Filipinos can't wait for the Big Bad Wolf Part II

Filipinos can't wait for the Big Bad Wolf Part II

For two weeks Manila was the host to the Big Bad Wolf.

Nope this is not the reincarnated story of the much loved nursery story about the three little pigs and its arch nemesis the big bad wolf, but the inaugural staging of the biggest book sale in the planet. The chosen site was the World Trade Center in Pasay City and it was open twenty four hours a day,seven days a week. It opened its doors last February 16 up to Feb. 25.

And from the turn out that was witnessed by the Big Bad Wolf people, this will not be the last, Miguel Mercado , the marketing head of Big Bad Wolf Philippines,in an interview with ABS-CBN News said that they will be working for another staging of the book sale to other parts of the country in the future. *
(photo credit to owner)

"To dream with an advocacy and to dream with a mission, it's always there," he said. "Maybe after the sale, we'll rest for a few hours and then I'm sure we'll be working on the next one." 

The booksale was the brainchild of BookXcess heads Andrew Yap and Jacqueline Ng, whose sole mission is to help introduce books to readers who normally couldn't afford one. 

It started in Malaysia with just over 120,000 books and has since grown to become one of the world's biggest book sales. For the Philippine visit the group brought over two million books.

"This is just to boost the [book] industry," Ng explained. "To inject some excitement, to get people to start reading. [This event is for] people who have forgotten the joy of reading, and those who have not experienced the joy of reading."

Ng noticed the difference between the readers from the United Kingdom and tose in Southeast Asia, stating “it’s a totally different culture.”

In southeast Asia kids read not for pleasure and entertainment but to “pass exams.”

"For a majority of families here, we never had that luxury or that environment. It's all about academics -- how to pass your exam, how to get good grades."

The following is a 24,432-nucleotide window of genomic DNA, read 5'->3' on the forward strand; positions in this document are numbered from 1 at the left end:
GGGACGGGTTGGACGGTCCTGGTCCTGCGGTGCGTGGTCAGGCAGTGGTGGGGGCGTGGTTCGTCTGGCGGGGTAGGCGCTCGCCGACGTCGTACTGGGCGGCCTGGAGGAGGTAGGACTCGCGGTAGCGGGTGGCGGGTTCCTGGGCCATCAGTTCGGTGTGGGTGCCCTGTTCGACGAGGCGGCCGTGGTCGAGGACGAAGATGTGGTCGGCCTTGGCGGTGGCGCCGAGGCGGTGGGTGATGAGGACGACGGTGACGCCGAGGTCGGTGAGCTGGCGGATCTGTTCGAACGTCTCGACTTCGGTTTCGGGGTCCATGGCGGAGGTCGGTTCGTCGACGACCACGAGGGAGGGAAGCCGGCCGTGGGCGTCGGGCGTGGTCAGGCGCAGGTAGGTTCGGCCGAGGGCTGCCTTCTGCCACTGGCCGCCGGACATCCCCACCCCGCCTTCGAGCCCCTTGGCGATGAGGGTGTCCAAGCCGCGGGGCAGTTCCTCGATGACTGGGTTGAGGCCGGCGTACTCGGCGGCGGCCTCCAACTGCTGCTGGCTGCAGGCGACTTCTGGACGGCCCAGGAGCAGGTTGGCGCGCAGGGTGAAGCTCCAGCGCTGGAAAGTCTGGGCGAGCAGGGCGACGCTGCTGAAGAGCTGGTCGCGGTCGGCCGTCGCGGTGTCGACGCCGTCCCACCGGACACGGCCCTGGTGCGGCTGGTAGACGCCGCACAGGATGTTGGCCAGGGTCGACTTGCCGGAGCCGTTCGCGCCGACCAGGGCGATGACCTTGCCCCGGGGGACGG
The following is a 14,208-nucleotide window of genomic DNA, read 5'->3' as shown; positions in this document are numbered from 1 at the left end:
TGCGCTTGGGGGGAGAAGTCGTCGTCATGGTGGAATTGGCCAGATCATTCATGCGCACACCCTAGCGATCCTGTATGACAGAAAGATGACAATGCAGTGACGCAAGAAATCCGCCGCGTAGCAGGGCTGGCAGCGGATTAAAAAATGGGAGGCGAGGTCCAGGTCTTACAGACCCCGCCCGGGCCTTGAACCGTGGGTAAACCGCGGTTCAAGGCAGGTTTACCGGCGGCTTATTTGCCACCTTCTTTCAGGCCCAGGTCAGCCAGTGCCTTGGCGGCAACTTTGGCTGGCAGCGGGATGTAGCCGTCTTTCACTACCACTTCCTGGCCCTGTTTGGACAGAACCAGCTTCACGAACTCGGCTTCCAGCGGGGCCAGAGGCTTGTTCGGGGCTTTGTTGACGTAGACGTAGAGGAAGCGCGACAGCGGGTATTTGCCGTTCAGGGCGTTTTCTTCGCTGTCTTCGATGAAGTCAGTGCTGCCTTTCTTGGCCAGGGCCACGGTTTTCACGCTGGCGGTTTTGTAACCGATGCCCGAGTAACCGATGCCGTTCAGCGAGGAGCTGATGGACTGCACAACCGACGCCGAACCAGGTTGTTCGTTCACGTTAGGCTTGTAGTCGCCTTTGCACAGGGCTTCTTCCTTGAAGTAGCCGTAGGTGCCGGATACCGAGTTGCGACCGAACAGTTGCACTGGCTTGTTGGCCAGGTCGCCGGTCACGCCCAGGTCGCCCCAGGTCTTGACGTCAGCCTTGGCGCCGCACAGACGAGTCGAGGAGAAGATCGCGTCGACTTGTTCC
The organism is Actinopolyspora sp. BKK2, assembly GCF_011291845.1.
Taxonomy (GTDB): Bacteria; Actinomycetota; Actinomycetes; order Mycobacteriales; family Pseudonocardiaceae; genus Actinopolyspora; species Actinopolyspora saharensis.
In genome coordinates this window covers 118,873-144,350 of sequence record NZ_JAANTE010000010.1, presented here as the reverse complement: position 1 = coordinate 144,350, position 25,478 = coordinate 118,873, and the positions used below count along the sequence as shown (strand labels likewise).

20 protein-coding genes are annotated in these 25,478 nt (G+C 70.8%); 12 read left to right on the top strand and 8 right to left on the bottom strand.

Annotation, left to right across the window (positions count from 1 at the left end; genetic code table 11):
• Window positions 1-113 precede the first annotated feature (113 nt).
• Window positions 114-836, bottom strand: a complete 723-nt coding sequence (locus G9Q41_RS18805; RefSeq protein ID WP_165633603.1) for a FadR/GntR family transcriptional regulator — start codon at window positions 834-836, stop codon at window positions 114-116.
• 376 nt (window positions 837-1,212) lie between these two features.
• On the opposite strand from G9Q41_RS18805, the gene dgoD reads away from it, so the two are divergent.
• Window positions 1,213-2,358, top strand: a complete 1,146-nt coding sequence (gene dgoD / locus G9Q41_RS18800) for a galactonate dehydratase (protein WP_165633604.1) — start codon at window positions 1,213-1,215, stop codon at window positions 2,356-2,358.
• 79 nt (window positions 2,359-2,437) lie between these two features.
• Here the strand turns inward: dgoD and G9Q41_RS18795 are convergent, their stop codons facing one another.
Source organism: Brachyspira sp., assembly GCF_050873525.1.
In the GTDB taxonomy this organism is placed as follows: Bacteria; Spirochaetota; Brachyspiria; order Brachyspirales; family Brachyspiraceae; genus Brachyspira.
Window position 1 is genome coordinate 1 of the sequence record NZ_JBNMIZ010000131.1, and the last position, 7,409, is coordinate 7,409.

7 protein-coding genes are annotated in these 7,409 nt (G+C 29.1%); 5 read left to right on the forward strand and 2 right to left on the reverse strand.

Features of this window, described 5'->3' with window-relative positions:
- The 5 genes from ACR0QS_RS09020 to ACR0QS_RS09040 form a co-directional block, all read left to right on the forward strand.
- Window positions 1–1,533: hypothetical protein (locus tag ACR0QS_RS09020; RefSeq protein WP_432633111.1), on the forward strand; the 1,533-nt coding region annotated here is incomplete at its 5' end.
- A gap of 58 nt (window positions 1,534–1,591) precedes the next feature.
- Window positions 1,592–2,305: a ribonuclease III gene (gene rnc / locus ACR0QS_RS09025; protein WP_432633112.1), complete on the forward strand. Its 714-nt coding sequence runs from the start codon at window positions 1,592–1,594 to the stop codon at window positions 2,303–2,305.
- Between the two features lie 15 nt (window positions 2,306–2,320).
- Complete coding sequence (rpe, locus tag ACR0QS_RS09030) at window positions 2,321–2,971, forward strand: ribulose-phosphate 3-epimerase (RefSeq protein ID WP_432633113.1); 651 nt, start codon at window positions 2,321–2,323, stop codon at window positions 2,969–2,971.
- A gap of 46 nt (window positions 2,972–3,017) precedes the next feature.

She had hoped to change that reading culture through Big Bad Wolf.  *

Gawad Kalinga partnered with BookXcess to make Big Bad Wolf happen here in Manila.

Ng and Yap were asked what have they learned from their first taste of Manila as host for the Big Bad Wolf, and they gave five things that stand out.

1. Right down to business: Pinoy readers go for specific authors

Yap described book lovers here as "deeper readers" compared to other markets such as Malaysia. This meant that they forego "surface deep" general knowledge titles to browse fiction -- a "testament," he explained, "as to what a mature English market" looked like. 

2. "Stray" books may hurt business, but that's not a bad thing

They were initially disappointed with the large number of visitors who would leave books they decided not to buy at a corner instead of returning them to where they found them, but Yap said that this meant they were "attracting the correct crowd." 

Since their mission is make books affordable, seeing readers with "limited budgets" come and support their festival is enough to move him and Ng. 

3. Holding Big Bad Wolf here gave them a glimpse of the best of Filipinos 

Ng said she was overwhelmed by the gratitude Filipino readers made them feel for selling heavily discounted titles. "Every single person I was introduced to say, 'Thank you for being here.'"  *

"For the past 10 years, we do receive a lot of appreciation and thank you notes, but never have I, for once, received thank you's from every single customer," she added. "That really touches me."

4. Missing Chinese New Year celebrations with their families a worry

Ng shared that it was very hard to tell her mom that she won't be home for Chinese New Year, but she just couldn't pass up this opportunity to finally bring the festival to the Philippines. 

Working with Gawad Kalinga, Ng hopes Big Bad Wolf was able to "create," "inspire," and "empower" young Filipino readers. 

"When a child gets the correct book, that child will be the next president of the country through dreams and being inspired," she said. "Reading and books should not be a luxury item and to certain upper-class people." 

5. Manila is a city that never sleeps

Yap said that the only reason they decided to open for 24 hours here for two weeks was so that people who work during odd hours will have a chance to visit them. 

"As long as one customer comes in after midnight, the battle is won," he said. "There are a lot of people who work at the call centers who sleep during the day and work at night. And they will never get to come here if we don't open 24 hours."   *

Based from the people behind this great idea and from the reactions and countless posts in social media, we cant wait for the second staging of the Big Bad Wolf.

Report from ABS-CBN News


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